Rivalry and Rhetoric in the Early Modern Mediterranean: Envisioning Empire in the Old World

Friday, October 28, 2011
9:30 am - 5:00 pm, William Andrews Clark Library - Facility

See below for additional information.


Registration Deadline: October 21, 2011 Registration Fees: $20 per person; UC faculty & staff, students with ID: no charge* http://www.c1718cs.ucla.edu/core11-1-r.htm

All students, UC faculty and staff may register via e-mail by sending their name, affiliation and phone number to c1718cs@humnet.ucla.edu *Students should be prepared to provide their current University ID at the conference.

Complimentary lunch and other refreshments are provided to all registrants. Please be aware that space at the Clark is limited and that registration closes when capacity is reached. Confirmation will be sent via email.


Center for 17th- & 18th-Century Studies
(310) 206-8552

Additional Information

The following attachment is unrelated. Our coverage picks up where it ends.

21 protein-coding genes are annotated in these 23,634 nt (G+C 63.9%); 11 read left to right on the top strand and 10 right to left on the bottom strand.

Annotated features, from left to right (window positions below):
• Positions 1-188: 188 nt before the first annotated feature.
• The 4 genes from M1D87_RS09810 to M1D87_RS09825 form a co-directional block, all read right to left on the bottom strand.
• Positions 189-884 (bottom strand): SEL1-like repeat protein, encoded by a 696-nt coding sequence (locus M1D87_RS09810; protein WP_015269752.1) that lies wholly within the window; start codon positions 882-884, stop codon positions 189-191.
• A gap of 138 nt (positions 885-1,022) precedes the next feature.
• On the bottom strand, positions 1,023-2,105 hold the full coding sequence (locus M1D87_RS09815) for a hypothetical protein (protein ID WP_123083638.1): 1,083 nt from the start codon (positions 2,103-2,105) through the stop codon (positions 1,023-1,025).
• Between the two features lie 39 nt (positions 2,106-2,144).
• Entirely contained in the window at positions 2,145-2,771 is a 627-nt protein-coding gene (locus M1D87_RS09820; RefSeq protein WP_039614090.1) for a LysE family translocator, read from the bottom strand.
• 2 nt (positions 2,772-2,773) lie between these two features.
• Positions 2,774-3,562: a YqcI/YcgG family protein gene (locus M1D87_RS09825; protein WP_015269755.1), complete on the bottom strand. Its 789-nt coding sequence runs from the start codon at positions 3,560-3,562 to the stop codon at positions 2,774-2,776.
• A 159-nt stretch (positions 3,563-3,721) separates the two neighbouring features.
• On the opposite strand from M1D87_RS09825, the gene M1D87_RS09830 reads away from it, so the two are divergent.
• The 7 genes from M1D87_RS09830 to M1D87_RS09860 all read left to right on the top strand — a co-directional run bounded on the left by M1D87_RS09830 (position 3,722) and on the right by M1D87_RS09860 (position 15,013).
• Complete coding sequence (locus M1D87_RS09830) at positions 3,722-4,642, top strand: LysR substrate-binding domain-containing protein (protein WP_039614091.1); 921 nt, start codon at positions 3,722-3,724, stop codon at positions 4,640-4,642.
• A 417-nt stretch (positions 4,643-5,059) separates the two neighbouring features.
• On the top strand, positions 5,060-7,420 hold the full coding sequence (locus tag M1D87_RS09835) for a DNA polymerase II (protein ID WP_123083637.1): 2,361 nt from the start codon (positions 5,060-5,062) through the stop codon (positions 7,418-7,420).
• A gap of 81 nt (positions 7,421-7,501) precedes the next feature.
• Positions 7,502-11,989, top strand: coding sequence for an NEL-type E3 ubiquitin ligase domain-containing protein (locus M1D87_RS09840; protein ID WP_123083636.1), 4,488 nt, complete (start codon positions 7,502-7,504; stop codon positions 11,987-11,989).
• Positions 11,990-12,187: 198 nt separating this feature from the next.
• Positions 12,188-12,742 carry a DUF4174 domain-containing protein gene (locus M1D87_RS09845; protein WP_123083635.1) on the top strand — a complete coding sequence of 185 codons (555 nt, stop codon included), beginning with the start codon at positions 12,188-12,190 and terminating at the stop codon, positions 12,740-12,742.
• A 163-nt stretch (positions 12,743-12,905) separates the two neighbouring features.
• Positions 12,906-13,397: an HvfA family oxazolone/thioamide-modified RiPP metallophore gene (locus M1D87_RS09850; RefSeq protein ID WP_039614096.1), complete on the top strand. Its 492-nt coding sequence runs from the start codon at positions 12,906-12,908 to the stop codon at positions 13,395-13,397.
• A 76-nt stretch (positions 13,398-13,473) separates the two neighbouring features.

The program involves humanities scholars whose research interests relate to the representation of empire and imperial rivalry in the early modern Mediterranean. The field of Mediterranean studies has grown tremendously in recent years, with rich investigations both within the national disciplines and in a comparative framework, placing empires side by side. This series will focus on the imbrication and entanglement of the various actors in the early modern Mediterranean (the Ottoman and the Habsburg empires, Portugal, Morocco, France, England, Venice, and so forth). How is imperial competition managed in different genres? How do literary and cultural productions render the alterity and the attraction of the cultures encountered? Rivalry and Rhetoric will feature three symposia that take us from the broadest problems of representation to a case study—early modern England—for which the "Mediterranean turn" has radically changed the field. Session 1— Envisioning Empire in the Old World “Envisioning Empire in the Old World” will consider problems of visual, material, and textual representation of contact zones and encounters among the Mediterranean empires. Topics include: Spain in Italy, Spain on the Ottomans, versions of Lepanto, North African Borderlands, travel writing, captive’s tales, merchants and ambassadors, citationality and textual traditions, lingua franca and the problems of communication, and contested spaces on the page and the stage.

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